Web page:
Characterization of Ciliate Mitochondrial Function


Naqvi, Anjum Zehra, 2017 Characterization of Ciliate Mitochondrial Function, Flinders University, School of Biological Sciences

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The electron transport chain and oxidative phosphorylation are two major phenomena which occur in mitochondria simultaneously. These processes are facilitated by the protein complexes of the electron transport chain, located in the inner membrane of mitochondria in eukaryotes. Among these complexes, ATP synthase is an enzyme of a crucial importance. A typical eukaryote ATP synthase consist of an F1 domain and an Fₒ domain. The F1 domain consists of five subunits including α, β, γ, δ and ε. The Fₒ domain consists of a, b, c, d, OSCP and F6. This enzyme couples oxidation of respiratory substrates to ATP synthesis in the mitochondria. The core subunits of the ATP synthase were thought to be well conserved across all forms of life. However, the availability of genome data has revealed that organisms belonging to the alveolate super phylum which includes Plasmodium, dinoflagellate algae and ciliates (including Tetrahymena thermophila) do not have genes homologous to those in other organisms that code for subunits that are critical for the function of the Fo domain. One of the apparently missing subunit is ‘a’ which plays a crucial role in the proton translocation during the process of ATP synthesis in mitochondria. It was hypothesized that as alveolates appear to have a functional ATP synthase, they must have some alternative subunits, with low homology to other species that fulfill the same function. This study involves the purification and identification of mitochondria in T. thermophila, investigation of the respiratory pathways and ATP synthesis, purification of ATP synthase and identification of its component subunits. In this study electron micrograph images showed the presence of mitochondria in T. thermophila and purified fractions. Biochemical and oxygen consumption assays confirmed that these purified mitochondria were intact, coupled, and able to synthesize ATP. The ATP synthase was affinity purified using a recombinant expressed ATP synthase inhibitor protein and an anti-beta subunit antibody. The purifications were carried out with mitochondria which were bot treated with and without the chemical crosslinker DTBP. ATP synthase subunits were resolved by SDS-PAGE and the bands were excised and analyzed by MALDI-ToF mass spectrometry. Altogether 56 different proteins, including all the annotated ATP synthase subunits, were isolated and identified through MS. After an extensive range of bioinformatics analysis, one protein (A2-32, XP_001010660.1) was identified as a putative a subunit of ATP synthase of T. thermophila mitochondria. A2-32 is a membrane-bound protein with a molecular weight of 37 kDa, which is targeted to the mitochondria. Another protein (G25-1, XP_001015517.2) was identified as a putative b subunit, this protein had a molecular weight of 39 kDa, with a hydrophobic N-terminus and hydrophilic C-Terminus In this study, none of the putative ATP synthase proteins suggested by Nina et al (2010) were identified. Also the putative Plasmodium subunit a (XP_001347344) identified by the bioinformatics study of Mogi and Kita (2009) did not show any homology to the proteins identified here. Hence this study has successfully identified a mitochondrially-targeted a subunit protein, which is of expected size and contains key conserved residues necessary for the passage of protons during ATP synthase.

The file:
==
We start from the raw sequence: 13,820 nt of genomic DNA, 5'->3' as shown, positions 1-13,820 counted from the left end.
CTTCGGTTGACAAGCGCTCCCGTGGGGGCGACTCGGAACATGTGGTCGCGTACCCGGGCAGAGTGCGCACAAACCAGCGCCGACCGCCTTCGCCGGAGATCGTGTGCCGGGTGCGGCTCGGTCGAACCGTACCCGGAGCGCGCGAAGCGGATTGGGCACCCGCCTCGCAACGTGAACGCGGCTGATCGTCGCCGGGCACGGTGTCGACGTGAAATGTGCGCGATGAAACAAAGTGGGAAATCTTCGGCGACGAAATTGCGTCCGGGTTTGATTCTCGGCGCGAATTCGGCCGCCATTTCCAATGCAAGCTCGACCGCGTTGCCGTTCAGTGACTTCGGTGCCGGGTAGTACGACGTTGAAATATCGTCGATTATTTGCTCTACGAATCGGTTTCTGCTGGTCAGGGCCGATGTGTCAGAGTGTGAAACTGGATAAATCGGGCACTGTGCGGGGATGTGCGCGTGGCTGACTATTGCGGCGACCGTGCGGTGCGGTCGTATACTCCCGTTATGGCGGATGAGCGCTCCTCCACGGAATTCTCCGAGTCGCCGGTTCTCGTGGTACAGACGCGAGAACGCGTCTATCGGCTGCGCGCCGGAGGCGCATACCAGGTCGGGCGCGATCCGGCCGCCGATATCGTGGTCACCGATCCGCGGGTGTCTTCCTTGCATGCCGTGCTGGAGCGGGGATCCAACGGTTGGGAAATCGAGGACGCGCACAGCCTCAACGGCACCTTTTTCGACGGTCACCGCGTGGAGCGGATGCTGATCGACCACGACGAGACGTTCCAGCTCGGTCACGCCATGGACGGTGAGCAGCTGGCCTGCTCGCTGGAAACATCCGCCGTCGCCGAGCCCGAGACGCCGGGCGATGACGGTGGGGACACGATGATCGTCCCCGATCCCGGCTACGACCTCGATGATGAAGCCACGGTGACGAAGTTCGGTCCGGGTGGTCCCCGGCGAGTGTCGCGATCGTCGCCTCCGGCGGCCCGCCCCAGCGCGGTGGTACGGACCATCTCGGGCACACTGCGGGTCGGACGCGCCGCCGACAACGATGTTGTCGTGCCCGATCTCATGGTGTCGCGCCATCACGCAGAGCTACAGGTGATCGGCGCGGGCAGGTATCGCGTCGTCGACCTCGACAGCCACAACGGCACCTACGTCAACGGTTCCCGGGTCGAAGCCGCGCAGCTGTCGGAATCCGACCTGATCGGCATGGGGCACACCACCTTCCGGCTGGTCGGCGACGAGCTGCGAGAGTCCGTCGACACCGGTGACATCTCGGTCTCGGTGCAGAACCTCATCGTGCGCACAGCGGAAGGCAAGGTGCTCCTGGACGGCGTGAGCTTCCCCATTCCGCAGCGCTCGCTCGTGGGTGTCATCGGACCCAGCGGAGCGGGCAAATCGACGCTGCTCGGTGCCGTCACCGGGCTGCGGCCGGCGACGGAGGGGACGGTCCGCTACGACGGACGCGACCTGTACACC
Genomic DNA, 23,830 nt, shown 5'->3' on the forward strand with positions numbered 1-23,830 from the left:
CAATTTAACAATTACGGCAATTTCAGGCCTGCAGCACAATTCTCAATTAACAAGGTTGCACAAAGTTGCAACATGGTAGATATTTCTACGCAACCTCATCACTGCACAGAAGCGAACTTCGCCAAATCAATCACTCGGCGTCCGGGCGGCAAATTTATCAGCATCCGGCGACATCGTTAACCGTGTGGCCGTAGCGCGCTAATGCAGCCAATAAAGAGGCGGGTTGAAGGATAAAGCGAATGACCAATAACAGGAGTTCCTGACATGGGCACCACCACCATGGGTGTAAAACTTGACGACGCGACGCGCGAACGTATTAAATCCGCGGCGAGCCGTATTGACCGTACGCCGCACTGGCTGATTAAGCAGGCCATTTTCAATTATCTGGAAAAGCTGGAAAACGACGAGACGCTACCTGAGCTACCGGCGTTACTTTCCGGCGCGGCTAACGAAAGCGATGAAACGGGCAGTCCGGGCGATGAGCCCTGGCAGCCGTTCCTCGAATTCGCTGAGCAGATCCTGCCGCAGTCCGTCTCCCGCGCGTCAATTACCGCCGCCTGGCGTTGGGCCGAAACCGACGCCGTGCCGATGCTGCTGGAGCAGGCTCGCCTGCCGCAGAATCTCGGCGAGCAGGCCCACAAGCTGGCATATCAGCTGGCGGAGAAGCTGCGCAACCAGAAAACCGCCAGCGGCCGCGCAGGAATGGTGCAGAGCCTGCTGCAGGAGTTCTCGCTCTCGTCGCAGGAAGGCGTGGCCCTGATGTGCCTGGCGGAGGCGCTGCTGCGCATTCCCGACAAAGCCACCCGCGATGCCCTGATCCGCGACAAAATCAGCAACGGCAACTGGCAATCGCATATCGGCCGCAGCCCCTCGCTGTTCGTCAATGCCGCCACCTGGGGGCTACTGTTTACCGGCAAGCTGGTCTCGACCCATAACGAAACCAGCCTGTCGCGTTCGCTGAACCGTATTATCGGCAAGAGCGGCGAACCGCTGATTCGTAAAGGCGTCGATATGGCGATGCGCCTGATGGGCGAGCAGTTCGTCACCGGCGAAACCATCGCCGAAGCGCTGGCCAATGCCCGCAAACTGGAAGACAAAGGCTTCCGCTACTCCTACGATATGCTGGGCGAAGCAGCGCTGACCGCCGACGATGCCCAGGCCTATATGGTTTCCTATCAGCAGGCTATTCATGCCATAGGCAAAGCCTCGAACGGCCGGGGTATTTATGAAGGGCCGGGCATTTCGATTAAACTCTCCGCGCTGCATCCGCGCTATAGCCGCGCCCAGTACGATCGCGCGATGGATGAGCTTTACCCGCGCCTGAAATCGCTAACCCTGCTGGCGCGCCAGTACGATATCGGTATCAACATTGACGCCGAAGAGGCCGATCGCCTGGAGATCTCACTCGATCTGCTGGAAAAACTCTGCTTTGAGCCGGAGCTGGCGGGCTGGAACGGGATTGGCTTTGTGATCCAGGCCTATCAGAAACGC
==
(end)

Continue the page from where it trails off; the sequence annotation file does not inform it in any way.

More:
Keywords: ATP synthase, mitochondria, ciliate, alveolate
Subject: Biology thesis

Thesis type: Doctor of Philosophy
Completed: 2017
School: School of Biological Sciences
Supervisor: Ian Menz